The state of religion in Britain is pretty confused. The country has an established state-supported church and funds parochial schools out of taxpayer funds while at the same time has very low levels of religiosity as measured by attendance in churches.
This confusion is reflected in the attitudes of its leaders. Recently prime minister David Cameron spoke of Britain as being a ‘Christian country’, a statement that drew a quick rebuke from 50 public figures (many of whom readers will recognize) who said that it was non-religious and plural. Meanwhile deputy prime minister Nick Clegg has called for church and state to be separated.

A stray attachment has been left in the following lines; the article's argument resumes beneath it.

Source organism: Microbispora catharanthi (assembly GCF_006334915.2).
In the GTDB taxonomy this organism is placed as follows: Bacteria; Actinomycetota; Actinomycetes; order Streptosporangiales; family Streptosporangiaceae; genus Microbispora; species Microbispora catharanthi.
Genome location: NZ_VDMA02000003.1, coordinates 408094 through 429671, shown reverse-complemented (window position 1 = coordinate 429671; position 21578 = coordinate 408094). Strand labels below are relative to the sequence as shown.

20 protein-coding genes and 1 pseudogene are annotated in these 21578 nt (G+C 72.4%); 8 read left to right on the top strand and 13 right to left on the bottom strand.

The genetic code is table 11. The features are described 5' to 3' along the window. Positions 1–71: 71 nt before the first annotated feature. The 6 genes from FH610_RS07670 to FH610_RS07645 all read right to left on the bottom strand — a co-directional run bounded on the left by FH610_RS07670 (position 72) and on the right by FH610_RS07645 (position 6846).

The present Archbishop of Canterbury Justin Welby, the head of the official church, has supported the prime minister while his immediate predecessor Rowan Williamson says that Britain is a ‘post-Christian’ country and that Britain “was not a nation of believers and that the era of widespread worship was over” although “the cultural memory is still quite strongly Christian.” I think Williamson is closest to being correct.
I hope that Clegg gets his wish because any country that declares itself as having an official religion is, almost by definition, less than fully democratic since it privileges people who believe in one imaginary friend over those who believe in different imaginary friends.